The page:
Treasures in the Trash
Documents from the Cairo Genizah provided a wealth of information about 1200 years of Jewish life in that region and have kept scholars busy for over a century. Piled together were bills of sale, wedding documents, sacred texts and scandalous stories.
We will look at some of these unique pieces of our past and learn what items require being “hidden” and then eventually buried.
Burial of Sacred Texts and Religious Articles
Synagogues periodically clear out their genizot by burying their contents in a Jewish cemetery as a sign of reverence and respect for the material. Temple Israel will be burying a large quantity of such genizah material in our cemetery in September. Should you have sacred texts or religious articles for inclusion please bring them to the Temple Israel office by Monday, September 16. If you are uncertain if an item requires burial, please contact Rabbi Eligberg, (518) 438-7858, ext 115 or firstname.lastname@example.org. To learn more about genizah see the following: Hidden Names, Hidden Treasures.
Every synagogue has one. A genizah, a corner, a closet, a room, used for the temporary storage of worn-out Hebrew-language books and papers on religious topics prior to proper cemetery burial. The word genizah comes from the Hebrew root g-n-z, "to hide" or "to put away” and as noun is best translated as an "archive" or a "repository".
This practice emerged from the Talmudic stipulation1 that all sacred writings (scrolls of Torah, Prophets, and Writings) should be preserved in a place where they cannot be destroyed. Maimonides, in his legal code, ruled that holy books, such as volumes of Talmud and Midrash, should be retired to the genizah as well, even those which do not contain God’s name.2
The contents of genizot have not been limited to exclusively religious materials as it was commonplace for legal contracts and personal letters to open with an invocation of God utilizing one of the "names"3 of God. Worn-out siddurim, tallitot, tefillin, ritual objects such as Torah mantles and ark curtains, as well as writings in other Jewish languages that use the Hebrew alphabet, routinely find their way into genizot around the world along with material that is purely secular in nature but Jewish in content.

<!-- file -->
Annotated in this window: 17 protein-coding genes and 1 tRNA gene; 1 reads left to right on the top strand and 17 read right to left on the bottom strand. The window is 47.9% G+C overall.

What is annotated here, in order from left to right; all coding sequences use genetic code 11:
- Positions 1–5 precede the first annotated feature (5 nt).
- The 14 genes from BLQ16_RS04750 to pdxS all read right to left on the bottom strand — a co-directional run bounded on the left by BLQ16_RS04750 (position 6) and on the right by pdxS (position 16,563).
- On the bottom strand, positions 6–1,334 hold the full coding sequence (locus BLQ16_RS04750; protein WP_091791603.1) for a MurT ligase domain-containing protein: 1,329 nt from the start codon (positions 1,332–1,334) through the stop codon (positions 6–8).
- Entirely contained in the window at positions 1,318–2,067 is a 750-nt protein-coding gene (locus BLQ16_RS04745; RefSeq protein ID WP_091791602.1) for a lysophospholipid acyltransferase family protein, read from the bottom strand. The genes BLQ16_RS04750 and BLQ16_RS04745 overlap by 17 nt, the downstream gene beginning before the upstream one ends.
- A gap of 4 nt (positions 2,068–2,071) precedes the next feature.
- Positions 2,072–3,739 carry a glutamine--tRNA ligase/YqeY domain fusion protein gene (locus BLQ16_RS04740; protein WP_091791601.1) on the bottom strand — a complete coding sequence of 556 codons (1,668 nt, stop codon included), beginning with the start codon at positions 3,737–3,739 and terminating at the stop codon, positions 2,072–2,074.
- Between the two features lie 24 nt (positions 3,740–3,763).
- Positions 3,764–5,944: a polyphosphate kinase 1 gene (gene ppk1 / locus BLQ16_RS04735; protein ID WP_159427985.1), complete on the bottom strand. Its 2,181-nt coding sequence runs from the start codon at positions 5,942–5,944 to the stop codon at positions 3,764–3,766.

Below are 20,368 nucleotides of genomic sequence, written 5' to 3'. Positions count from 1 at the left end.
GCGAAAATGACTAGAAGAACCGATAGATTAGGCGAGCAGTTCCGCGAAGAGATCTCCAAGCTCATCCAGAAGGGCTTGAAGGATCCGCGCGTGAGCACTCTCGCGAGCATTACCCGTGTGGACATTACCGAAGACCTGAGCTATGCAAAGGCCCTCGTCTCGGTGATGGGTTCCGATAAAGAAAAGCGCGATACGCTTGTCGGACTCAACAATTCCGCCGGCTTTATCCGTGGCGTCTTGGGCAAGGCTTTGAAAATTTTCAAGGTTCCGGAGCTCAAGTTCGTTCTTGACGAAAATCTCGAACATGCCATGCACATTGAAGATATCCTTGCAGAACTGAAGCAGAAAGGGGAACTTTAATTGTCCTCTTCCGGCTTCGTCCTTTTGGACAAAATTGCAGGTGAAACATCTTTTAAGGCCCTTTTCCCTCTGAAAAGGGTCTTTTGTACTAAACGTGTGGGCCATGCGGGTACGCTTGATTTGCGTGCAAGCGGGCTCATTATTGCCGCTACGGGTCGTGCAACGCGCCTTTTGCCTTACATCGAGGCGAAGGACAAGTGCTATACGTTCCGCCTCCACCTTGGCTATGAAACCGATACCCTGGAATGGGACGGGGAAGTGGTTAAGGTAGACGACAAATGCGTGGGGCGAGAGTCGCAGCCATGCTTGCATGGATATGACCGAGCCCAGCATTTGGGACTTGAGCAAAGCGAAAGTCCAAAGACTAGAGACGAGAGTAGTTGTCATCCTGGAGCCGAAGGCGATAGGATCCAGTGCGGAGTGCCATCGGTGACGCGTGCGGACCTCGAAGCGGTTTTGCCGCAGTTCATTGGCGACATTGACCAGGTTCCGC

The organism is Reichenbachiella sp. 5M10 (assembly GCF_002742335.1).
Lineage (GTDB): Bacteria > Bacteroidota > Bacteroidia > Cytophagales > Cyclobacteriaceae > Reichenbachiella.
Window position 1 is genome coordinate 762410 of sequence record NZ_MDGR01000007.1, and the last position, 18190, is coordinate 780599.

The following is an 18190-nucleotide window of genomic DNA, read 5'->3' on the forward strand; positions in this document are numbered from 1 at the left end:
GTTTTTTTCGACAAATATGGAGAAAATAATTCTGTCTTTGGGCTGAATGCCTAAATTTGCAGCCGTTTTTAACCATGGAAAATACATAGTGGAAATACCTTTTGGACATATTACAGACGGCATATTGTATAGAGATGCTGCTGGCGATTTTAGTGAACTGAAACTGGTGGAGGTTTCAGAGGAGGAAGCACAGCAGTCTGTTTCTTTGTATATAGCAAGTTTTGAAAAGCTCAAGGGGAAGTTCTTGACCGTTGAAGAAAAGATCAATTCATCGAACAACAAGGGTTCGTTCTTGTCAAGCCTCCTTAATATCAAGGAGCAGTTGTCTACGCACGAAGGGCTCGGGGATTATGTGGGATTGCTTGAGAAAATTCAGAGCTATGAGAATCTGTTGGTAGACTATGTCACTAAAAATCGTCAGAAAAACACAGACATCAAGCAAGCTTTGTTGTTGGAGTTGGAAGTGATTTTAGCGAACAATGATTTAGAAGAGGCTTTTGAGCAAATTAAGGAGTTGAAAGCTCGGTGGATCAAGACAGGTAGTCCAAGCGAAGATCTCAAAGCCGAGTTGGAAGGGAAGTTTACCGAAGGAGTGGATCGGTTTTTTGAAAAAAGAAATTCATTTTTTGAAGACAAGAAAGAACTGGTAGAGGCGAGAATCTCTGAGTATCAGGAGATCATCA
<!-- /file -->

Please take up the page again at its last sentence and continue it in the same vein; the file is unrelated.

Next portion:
The most famous genizah was found in a room attached to the Ben Ezra Synagogue in Old Cairo. The genizah contained over 280,000 documents, fragments of documents and ritual objects dating from 870CE until the 19th century. Documents found included commentaries and letters written by Maimonides and previously unknown poetry by Rabbi Yehudah Halevi.
Solomon Schechter, a lecturer at Cambridge University, was amongst the first to study these materials which were remarkably important for reconstructing the religious, social and economic history of Jews, especially in the Middle Ages. In the 1890s, Schechter convinced synagogue officials to allow him to transfer most of the contents of the Cairo Genizah to Cambridge.
Today, most of the works from the genizah can be found at the Cambridge University Library, and at the Jewish Theological Seminary, where they continue to be restored, translated, and studied. The Friedberg Genizah Project is digitizing the entire corpus of manuscripts so that it can be made available for study and research by scholars throughout the world.
2Mishneh Torah, Hilchot Yesodei HaTorah 6:8
3During the Middle Ages, documents, papers, even scraps with Hebrew writing, were relegated to a genizah and were called shemot "names," because their presumed sanctity and claim for preservation depended on their containing, or presumed containing of the divine name.